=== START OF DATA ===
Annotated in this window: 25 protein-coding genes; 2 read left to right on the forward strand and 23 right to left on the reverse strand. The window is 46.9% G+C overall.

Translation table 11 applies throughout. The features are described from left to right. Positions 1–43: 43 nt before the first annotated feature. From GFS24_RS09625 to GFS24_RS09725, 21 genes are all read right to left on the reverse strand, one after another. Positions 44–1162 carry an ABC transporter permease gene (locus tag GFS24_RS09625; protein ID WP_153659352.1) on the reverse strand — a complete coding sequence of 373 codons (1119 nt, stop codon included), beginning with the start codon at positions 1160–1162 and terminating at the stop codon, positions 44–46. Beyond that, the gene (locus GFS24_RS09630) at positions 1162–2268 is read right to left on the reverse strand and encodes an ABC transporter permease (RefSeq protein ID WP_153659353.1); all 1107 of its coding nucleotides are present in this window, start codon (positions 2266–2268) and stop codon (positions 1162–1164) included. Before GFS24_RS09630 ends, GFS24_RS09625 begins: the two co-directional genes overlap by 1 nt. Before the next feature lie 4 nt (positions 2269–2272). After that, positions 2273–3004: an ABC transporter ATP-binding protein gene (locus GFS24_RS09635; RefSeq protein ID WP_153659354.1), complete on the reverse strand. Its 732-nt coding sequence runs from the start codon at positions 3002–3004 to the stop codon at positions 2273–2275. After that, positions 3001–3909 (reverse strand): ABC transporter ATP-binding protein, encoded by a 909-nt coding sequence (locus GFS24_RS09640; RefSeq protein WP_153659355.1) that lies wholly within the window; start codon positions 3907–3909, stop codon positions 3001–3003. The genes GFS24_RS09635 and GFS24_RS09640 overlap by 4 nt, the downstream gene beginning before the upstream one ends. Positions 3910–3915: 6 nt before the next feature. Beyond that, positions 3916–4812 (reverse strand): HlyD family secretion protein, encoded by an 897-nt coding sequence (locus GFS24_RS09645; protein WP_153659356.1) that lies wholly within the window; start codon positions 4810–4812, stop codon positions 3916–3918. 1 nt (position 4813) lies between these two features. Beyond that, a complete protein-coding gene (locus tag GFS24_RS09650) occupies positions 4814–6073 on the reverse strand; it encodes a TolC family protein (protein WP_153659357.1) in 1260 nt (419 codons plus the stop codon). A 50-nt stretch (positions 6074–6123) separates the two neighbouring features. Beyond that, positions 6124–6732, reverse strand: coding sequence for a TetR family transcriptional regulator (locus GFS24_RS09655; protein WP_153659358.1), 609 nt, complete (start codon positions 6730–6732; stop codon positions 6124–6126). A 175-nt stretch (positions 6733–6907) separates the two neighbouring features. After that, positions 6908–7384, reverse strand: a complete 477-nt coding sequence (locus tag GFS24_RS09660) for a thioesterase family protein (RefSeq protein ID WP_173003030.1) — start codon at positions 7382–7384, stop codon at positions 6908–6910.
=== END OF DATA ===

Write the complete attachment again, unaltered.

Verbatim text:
Annotated in this window: 25 protein-coding genes; 2 read left to right on the forward strand and 23 right to left on the reverse strand. The window is 46.9% G+C overall.

Translation table 11 applies throughout. The features are described from left to right. Positions 1–43: 43 nt before the first annotated feature. From GFS24_RS09625 to GFS24_RS09725, 21 genes are all read right to left on the reverse strand, one after another. Positions 44–1162 carry an ABC transporter permease gene (locus tag GFS24_RS09625; protein ID WP_153659352.1) on the reverse strand — a complete coding sequence of 373 codons (1119 nt, stop codon included), beginning with the start codon at positions 1160–1162 and terminating at the stop codon, positions 44–46. Beyond that, the gene (locus GFS24_RS09630) at positions 1162–2268 is read right to left on the reverse strand and encodes an ABC transporter permease (RefSeq protein ID WP_153659353.1); all 1107 of its coding nucleotides are present in this window, start codon (positions 2266–2268) and stop codon (positions 1162–1164) included. Before GFS24_RS09630 ends, GFS24_RS09625 begins: the two co-directional genes overlap by 1 nt. Before the next feature lie 4 nt (positions 2269–2272). After that, positions 2273–3004: an ABC transporter ATP-binding protein gene (locus GFS24_RS09635; RefSeq protein ID WP_153659354.1), complete on the reverse strand. Its 732-nt coding sequence runs from the start codon at positions 3002–3004 to the stop codon at positions 2273–2275. After that, positions 3001–3909 (reverse strand): ABC transporter ATP-binding protein, encoded by a 909-nt coding sequence (locus GFS24_RS09640; RefSeq protein WP_153659355.1) that lies wholly within the window; start codon positions 3907–3909, stop codon positions 3001–3003. The genes GFS24_RS09635 and GFS24_RS09640 overlap by 4 nt, the downstream gene beginning before the upstream one ends. Positions 3910–3915: 6 nt before the next feature. Beyond that, positions 3916–4812 (reverse strand): HlyD family secretion protein, encoded by an 897-nt coding sequence (locus GFS24_RS09645; protein WP_153659356.1) that lies wholly within the window; start codon positions 4810–4812, stop codon positions 3916–3918. 1 nt (position 4813) lies between these two features. Beyond that, a complete protein-coding gene (locus tag GFS24_RS09650) occupies positions 4814–6073 on the reverse strand; it encodes a TolC family protein (protein WP_153659357.1) in 1260 nt (419 codons plus the stop codon). A 50-nt stretch (positions 6074–6123) separates the two neighbouring features. Beyond that, positions 6124–6732, reverse strand: coding sequence for a TetR family transcriptional regulator (locus GFS24_RS09655; protein WP_153659358.1), 609 nt, complete (start codon positions 6730–6732; stop codon positions 6124–6126). A 175-nt stretch (positions 6733–6907) separates the two neighbouring features. After that, positions 6908–7384, reverse strand: a complete 477-nt coding sequence (locus tag GFS24_RS09660) for a thioesterase family protein (RefSeq protein ID WP_173003030.1) — start codon at positions 7382–7384, stop codon at positions 6908–6910.